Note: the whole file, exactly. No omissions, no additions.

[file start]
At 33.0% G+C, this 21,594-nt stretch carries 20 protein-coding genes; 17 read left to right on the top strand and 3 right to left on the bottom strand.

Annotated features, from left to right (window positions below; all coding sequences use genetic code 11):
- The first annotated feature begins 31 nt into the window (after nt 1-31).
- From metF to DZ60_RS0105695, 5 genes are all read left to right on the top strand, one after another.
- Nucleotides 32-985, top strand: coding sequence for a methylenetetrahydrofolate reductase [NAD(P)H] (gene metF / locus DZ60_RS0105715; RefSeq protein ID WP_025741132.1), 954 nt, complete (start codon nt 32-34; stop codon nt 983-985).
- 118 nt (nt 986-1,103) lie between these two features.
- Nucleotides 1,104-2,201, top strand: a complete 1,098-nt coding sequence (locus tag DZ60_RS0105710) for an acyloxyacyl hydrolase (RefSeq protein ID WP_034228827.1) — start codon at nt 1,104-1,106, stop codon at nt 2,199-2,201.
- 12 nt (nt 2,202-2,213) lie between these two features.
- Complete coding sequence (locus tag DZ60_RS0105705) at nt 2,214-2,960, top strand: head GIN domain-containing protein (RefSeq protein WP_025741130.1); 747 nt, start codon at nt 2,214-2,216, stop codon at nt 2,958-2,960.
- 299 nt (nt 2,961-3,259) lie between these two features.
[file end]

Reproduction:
At 33.0% G+C, this 21,594-nt stretch carries 20 protein-coding genes; 17 read left to right on the top strand and 3 right to left on the bottom strand.

Annotated features, from left to right (window positions below; all coding sequences use genetic code 11):
- The first annotated feature begins 31 nt into the window (after nt 1-31).
- From metF to DZ60_RS0105695, 5 genes are all read left to right on the top strand, one after another.
- Nucleotides 32-985, top strand: coding sequence for a methylenetetrahydrofolate reductase [NAD(P)H] (gene metF / locus DZ60_RS0105715; RefSeq protein ID WP_025741132.1), 954 nt, complete (start codon nt 32-34; stop codon nt 983-985).
- 118 nt (nt 986-1,103) lie between these two features.
- Nucleotides 1,104-2,201, top strand: a complete 1,098-nt coding sequence (locus tag DZ60_RS0105710) for an acyloxyacyl hydrolase (RefSeq protein ID WP_034228827.1) — start codon at nt 1,104-1,106, stop codon at nt 2,199-2,201.
- 12 nt (nt 2,202-2,213) lie between these two features.
- Complete coding sequence (locus tag DZ60_RS0105705) at nt 2,214-2,960, top strand: head GIN domain-containing protein (RefSeq protein WP_025741130.1); 747 nt, start codon at nt 2,214-2,216, stop codon at nt 2,958-2,960.
- 299 nt (nt 2,961-3,259) lie between these two features.